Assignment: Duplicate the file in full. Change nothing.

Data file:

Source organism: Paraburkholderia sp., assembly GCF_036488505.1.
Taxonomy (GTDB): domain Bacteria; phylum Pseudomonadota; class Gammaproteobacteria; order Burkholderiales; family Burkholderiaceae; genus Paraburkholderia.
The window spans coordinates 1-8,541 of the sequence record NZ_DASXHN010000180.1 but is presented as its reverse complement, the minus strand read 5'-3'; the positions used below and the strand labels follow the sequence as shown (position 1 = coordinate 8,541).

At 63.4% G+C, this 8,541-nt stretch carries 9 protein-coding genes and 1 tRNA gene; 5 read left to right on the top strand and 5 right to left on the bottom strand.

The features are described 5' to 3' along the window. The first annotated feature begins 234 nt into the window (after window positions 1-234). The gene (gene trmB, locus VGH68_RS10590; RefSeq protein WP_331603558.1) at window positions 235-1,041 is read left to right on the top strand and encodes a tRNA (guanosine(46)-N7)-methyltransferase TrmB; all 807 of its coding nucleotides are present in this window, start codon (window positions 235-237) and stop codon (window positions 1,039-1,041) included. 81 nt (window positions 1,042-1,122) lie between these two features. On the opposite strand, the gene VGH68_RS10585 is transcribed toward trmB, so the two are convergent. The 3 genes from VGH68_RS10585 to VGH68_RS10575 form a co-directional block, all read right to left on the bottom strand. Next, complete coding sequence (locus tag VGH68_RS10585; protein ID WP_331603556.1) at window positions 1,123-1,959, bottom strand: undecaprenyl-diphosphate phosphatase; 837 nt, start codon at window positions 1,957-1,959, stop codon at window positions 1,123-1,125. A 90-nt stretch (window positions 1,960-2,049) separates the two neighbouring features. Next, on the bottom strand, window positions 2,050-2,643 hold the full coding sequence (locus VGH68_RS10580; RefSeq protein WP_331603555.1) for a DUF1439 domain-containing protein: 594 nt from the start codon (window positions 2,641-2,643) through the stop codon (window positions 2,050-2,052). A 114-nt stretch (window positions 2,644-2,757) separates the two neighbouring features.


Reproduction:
Source organism: Paraburkholderia sp., assembly GCF_036488505.1.
Taxonomy (GTDB): domain Bacteria; phylum Pseudomonadota; class Gammaproteobacteria; order Burkholderiales; family Burkholderiaceae; genus Paraburkholderia.
The window spans coordinates 1-8,541 of the sequence record NZ_DASXHN010000180.1 but is presented as its reverse complement, the minus strand read 5'-3'; the positions used below and the strand labels follow the sequence as shown (position 1 = coordinate 8,541).

At 63.4% G+C, this 8,541-nt stretch carries 9 protein-coding genes and 1 tRNA gene; 5 read left to right on the top strand and 5 right to left on the bottom strand.

The features are described 5' to 3' along the window. The first annotated feature begins 234 nt into the window (after window positions 1-234). The gene (gene trmB, locus VGH68_RS10590; RefSeq protein WP_331603558.1) at window positions 235-1,041 is read left to right on the top strand and encodes a tRNA (guanosine(46)-N7)-methyltransferase TrmB; all 807 of its coding nucleotides are present in this window, start codon (window positions 235-237) and stop codon (window positions 1,039-1,041) included. 81 nt (window positions 1,042-1,122) lie between these two features. On the opposite strand, the gene VGH68_RS10585 is transcribed toward trmB, so the two are convergent. The 3 genes from VGH68_RS10585 to VGH68_RS10575 form a co-directional block, all read right to left on the bottom strand. Next, complete coding sequence (locus tag VGH68_RS10585; protein ID WP_331603556.1) at window positions 1,123-1,959, bottom strand: undecaprenyl-diphosphate phosphatase; 837 nt, start codon at window positions 1,957-1,959, stop codon at window positions 1,123-1,125. A 90-nt stretch (window positions 1,960-2,049) separates the two neighbouring features. Next, on the bottom strand, window positions 2,050-2,643 hold the full coding sequence (locus VGH68_RS10580; RefSeq protein WP_331603555.1) for a DUF1439 domain-containing protein: 594 nt from the start codon (window positions 2,641-2,643) through the stop codon (window positions 2,050-2,052). A 114-nt stretch (window positions 2,644-2,757) separates the two neighbouring features.